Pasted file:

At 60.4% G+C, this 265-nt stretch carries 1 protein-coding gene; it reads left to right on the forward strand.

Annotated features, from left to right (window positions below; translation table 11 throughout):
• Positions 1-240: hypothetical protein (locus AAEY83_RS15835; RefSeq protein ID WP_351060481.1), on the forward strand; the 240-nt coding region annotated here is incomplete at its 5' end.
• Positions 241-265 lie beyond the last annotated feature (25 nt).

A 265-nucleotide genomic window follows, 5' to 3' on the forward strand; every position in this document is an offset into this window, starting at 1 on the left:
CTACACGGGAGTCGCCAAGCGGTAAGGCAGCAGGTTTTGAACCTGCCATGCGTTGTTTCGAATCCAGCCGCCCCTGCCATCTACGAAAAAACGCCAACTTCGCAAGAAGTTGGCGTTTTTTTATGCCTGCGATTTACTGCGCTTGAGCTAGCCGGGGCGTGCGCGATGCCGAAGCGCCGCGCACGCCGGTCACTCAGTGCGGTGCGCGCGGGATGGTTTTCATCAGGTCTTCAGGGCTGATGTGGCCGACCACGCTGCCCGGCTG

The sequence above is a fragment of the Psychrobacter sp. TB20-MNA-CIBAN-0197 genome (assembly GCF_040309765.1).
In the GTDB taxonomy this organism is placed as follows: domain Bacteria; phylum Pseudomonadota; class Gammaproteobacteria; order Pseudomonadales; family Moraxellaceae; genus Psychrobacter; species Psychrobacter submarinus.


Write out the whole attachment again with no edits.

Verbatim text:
At 60.4% G+C, this 265-nt stretch carries 1 protein-coding gene; it reads left to right on the forward strand.

Annotated features, from left to right (window positions below; translation table 11 throughout):
• Positions 1-240: hypothetical protein (locus AAEY83_RS15835; RefSeq protein ID WP_351060481.1), on the forward strand; the 240-nt coding region annotated here is incomplete at its 5' end.
• Positions 241-265 lie beyond the last annotated feature (25 nt).

A 265-nucleotide genomic window follows, 5' to 3' on the forward strand; every position in this document is an offset into this window, starting at 1 on the left:
CTACACGGGAGTCGCCAAGCGGTAAGGCAGCAGGTTTTGAACCTGCCATGCGTTGTTTCGAATCCAGCCGCCCCTGCCATCTACGAAAAAACGCCAACTTCGCAAGAAGTTGGCGTTTTTTTATGCCTGCGATTTACTGCGCTTGAGCTAGCCGGGGCGTGCGCGATGCCGAAGCGCCGCGCACGCCGGTCACTCAGTGCGGTGCGCGCGGGATGGTTTTCATCAGGTCTTCAGGGCTGATGTGGCCGACCACGCTGCCCGGCTG

The sequence above is a fragment of the Psychrobacter sp. TB20-MNA-CIBAN-0197 genome (assembly GCF_040309765.1).
In the GTDB taxonomy this organism is placed as follows: domain Bacteria; phylum Pseudomonadota; class Gammaproteobacteria; order Pseudomonadales; family Moraxellaceae; genus Psychrobacter; species Psychrobacter submarinus.